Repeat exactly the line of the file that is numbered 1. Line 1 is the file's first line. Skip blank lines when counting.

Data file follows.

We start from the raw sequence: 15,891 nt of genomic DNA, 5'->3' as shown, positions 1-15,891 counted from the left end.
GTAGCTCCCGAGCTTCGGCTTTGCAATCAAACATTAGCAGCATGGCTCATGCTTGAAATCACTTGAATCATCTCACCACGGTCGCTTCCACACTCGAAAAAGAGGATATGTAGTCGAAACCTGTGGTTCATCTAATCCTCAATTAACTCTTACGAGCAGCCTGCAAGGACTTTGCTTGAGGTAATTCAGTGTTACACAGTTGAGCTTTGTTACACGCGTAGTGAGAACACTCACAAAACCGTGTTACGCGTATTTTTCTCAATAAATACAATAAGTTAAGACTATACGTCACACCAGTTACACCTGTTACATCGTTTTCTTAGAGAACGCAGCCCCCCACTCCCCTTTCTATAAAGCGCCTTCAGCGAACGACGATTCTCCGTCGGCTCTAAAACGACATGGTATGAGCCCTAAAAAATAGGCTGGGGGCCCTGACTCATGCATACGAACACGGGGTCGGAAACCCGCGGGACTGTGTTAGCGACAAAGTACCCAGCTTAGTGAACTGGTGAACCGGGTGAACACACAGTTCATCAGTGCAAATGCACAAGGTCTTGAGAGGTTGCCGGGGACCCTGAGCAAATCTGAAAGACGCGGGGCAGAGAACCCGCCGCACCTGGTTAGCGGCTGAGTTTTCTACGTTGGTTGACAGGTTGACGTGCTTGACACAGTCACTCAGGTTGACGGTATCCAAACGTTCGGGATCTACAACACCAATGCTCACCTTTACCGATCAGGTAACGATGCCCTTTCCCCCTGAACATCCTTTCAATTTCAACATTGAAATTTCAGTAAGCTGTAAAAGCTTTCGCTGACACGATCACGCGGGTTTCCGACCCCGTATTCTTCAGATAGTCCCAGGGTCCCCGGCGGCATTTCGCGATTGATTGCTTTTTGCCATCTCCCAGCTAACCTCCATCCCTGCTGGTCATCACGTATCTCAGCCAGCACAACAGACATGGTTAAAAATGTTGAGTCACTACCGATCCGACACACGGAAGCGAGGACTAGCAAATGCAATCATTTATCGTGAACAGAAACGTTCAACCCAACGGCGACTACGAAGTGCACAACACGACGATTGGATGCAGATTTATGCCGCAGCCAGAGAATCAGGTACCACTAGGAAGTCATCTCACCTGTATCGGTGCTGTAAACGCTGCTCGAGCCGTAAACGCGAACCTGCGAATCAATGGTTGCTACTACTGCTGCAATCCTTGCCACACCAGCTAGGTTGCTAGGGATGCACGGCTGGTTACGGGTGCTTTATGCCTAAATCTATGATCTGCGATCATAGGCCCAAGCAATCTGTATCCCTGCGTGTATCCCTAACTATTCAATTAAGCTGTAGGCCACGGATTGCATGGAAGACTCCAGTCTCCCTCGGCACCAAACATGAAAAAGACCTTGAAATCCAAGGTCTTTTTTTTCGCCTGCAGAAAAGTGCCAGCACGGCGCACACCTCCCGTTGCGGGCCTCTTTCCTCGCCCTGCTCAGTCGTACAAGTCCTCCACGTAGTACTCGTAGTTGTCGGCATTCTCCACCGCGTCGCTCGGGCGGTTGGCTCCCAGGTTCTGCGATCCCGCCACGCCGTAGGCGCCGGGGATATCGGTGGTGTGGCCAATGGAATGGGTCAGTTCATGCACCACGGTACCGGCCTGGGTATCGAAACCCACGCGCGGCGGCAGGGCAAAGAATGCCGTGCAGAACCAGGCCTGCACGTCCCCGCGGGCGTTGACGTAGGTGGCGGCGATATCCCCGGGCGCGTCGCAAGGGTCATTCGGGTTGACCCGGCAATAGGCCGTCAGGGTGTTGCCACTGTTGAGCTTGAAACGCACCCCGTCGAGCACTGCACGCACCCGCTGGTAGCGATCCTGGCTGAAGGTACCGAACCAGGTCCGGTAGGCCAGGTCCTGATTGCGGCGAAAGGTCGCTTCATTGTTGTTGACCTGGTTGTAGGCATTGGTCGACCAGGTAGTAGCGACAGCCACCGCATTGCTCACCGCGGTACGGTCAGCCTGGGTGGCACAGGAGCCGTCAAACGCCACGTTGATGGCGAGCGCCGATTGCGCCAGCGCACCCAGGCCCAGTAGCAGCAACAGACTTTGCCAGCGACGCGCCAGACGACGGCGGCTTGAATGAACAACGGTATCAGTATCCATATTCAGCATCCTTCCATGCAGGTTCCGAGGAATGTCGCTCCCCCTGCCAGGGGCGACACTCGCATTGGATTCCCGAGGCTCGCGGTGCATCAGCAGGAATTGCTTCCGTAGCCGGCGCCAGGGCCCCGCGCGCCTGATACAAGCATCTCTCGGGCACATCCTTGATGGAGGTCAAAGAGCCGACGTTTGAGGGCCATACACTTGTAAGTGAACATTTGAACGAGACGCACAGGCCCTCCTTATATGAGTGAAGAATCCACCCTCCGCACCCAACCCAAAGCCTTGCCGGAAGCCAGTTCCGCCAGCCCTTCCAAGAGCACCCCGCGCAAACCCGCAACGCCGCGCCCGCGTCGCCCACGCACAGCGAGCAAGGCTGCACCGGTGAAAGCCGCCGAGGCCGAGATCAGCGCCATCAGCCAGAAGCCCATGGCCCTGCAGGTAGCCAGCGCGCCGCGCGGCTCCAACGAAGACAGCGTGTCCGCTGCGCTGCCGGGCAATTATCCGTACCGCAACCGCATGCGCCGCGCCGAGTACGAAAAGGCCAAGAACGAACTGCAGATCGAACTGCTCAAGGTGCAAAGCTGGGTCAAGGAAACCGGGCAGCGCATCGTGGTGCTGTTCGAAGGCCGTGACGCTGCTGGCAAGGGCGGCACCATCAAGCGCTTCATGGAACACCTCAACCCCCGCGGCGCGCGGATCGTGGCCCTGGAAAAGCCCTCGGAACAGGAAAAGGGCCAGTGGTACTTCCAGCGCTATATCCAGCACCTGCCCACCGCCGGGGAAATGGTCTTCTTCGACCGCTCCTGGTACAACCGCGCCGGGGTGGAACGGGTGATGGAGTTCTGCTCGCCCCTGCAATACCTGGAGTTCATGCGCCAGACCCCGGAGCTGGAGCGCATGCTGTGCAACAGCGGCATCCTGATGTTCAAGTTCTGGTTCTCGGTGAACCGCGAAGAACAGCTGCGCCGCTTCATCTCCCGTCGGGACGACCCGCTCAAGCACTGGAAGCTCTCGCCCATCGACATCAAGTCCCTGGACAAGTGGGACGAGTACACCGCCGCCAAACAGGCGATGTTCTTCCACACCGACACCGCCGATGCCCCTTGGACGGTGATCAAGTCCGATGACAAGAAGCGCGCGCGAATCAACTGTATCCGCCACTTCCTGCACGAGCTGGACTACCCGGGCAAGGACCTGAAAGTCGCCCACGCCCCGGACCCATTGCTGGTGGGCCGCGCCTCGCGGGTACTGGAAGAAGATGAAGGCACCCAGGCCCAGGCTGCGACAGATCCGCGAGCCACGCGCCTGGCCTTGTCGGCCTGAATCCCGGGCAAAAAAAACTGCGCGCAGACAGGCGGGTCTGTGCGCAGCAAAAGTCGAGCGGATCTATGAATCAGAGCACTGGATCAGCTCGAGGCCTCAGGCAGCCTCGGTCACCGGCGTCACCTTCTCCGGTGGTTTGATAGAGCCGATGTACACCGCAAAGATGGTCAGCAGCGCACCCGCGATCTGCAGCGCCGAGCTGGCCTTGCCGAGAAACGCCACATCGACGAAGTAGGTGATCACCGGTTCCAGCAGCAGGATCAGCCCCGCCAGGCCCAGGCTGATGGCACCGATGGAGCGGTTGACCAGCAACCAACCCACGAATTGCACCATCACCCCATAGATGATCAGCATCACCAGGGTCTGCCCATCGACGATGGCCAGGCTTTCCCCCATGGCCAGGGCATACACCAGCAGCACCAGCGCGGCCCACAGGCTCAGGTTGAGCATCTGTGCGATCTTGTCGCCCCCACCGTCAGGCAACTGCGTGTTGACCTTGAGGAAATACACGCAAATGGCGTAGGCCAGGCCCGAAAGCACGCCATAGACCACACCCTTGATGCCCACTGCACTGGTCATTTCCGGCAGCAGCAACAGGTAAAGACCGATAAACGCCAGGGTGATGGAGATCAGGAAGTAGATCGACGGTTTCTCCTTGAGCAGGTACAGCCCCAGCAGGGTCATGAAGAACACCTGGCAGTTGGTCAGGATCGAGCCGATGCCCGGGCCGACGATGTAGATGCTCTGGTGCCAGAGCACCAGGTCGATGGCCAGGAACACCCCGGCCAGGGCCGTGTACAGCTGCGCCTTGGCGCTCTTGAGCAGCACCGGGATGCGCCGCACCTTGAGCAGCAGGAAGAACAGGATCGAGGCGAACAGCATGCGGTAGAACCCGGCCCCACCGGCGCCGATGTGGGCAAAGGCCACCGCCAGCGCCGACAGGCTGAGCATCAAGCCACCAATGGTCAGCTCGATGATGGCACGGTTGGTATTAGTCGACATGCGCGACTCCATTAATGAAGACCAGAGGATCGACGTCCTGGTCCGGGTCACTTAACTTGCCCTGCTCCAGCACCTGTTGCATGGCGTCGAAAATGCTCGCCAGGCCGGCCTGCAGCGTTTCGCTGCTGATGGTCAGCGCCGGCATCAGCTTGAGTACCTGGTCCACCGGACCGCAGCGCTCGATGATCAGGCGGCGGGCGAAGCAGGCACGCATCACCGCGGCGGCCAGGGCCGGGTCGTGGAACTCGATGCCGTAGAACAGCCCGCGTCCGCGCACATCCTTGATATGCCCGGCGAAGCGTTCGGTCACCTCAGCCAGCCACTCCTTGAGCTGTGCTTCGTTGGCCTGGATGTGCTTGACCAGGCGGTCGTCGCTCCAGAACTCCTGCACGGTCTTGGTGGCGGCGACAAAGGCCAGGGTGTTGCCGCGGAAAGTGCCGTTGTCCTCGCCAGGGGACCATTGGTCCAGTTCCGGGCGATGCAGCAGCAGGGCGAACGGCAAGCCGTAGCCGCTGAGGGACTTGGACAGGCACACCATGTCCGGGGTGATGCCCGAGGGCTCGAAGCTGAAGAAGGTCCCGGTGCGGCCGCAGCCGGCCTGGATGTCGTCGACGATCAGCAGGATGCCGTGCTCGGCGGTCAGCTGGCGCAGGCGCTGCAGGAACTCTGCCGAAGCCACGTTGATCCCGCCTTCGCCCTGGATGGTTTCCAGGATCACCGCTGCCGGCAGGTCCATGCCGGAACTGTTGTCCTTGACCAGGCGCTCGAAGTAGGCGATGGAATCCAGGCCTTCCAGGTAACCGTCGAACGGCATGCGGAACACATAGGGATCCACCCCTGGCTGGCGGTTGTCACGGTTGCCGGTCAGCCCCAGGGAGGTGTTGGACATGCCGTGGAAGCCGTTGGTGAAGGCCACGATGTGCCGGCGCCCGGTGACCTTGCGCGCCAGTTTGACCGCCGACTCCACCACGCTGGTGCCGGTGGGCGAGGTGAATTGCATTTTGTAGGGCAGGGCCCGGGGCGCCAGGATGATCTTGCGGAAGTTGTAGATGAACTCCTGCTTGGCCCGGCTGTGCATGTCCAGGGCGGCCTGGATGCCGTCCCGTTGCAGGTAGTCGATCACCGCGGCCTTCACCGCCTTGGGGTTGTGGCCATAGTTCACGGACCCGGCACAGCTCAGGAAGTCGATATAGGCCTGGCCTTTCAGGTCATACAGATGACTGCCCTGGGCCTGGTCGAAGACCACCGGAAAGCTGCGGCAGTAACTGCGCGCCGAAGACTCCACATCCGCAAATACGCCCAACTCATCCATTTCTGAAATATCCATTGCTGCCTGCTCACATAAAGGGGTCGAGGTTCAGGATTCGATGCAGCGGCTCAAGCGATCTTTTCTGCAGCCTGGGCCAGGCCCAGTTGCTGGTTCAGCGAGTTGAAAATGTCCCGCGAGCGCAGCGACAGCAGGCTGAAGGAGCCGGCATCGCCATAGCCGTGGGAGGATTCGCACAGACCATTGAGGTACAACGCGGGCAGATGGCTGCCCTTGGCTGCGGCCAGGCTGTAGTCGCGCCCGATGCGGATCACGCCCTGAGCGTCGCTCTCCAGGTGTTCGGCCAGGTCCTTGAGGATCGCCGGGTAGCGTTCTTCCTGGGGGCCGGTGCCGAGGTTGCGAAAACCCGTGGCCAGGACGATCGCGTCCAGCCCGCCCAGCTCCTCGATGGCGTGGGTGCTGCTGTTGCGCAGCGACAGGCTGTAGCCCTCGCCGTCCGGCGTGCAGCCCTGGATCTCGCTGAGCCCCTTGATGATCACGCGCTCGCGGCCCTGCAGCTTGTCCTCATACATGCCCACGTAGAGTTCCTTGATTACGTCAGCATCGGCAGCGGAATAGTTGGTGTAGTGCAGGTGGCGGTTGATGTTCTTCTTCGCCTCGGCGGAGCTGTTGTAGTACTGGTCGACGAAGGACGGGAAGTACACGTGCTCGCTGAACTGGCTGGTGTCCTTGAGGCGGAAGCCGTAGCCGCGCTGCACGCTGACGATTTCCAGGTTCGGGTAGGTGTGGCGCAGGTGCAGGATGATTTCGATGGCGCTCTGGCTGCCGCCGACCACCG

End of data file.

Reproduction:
We start from the raw sequence: 15,891 nt of genomic DNA, 5'->3' as shown, positions 1-15,891 counted from the left end.